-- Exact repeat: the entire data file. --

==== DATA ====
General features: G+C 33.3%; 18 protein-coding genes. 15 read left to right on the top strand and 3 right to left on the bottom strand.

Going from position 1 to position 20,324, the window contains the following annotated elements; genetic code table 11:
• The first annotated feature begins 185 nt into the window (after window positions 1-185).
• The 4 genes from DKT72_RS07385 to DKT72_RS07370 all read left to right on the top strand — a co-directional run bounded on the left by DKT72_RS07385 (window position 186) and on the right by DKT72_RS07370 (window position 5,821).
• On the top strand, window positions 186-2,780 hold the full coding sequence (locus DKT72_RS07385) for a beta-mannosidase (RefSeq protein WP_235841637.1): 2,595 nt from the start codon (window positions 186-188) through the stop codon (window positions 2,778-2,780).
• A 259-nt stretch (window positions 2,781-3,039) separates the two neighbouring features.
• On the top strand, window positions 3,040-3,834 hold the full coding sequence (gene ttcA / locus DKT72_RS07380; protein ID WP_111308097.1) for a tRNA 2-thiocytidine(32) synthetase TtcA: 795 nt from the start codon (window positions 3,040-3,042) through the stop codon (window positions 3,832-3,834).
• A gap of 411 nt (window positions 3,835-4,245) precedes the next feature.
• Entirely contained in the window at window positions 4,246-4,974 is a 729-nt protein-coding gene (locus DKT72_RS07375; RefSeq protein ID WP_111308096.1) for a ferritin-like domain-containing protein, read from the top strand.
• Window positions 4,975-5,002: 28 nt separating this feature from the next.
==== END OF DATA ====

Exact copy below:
General features: G+C 33.3%; 18 protein-coding genes. 15 read left to right on the top strand and 3 right to left on the bottom strand.

Going from position 1 to position 20,324, the window contains the following annotated elements; genetic code table 11:
• The first annotated feature begins 185 nt into the window (after window positions 1-185).
• The 4 genes from DKT72_RS07385 to DKT72_RS07370 all read left to right on the top strand — a co-directional run bounded on the left by DKT72_RS07385 (window position 186) and on the right by DKT72_RS07370 (window position 5,821).
• On the top strand, window positions 186-2,780 hold the full coding sequence (locus DKT72_RS07385) for a beta-mannosidase (RefSeq protein WP_235841637.1): 2,595 nt from the start codon (window positions 186-188) through the stop codon (window positions 2,778-2,780).
• A 259-nt stretch (window positions 2,781-3,039) separates the two neighbouring features.
• On the top strand, window positions 3,040-3,834 hold the full coding sequence (gene ttcA / locus DKT72_RS07380; protein ID WP_111308097.1) for a tRNA 2-thiocytidine(32) synthetase TtcA: 795 nt from the start codon (window positions 3,040-3,042) through the stop codon (window positions 3,832-3,834).
• A gap of 411 nt (window positions 3,835-4,245) precedes the next feature.
• Entirely contained in the window at window positions 4,246-4,974 is a 729-nt protein-coding gene (locus DKT72_RS07375; RefSeq protein ID WP_111308096.1) for a ferritin-like domain-containing protein, read from the top strand.
• Window positions 4,975-5,002: 28 nt separating this feature from the next.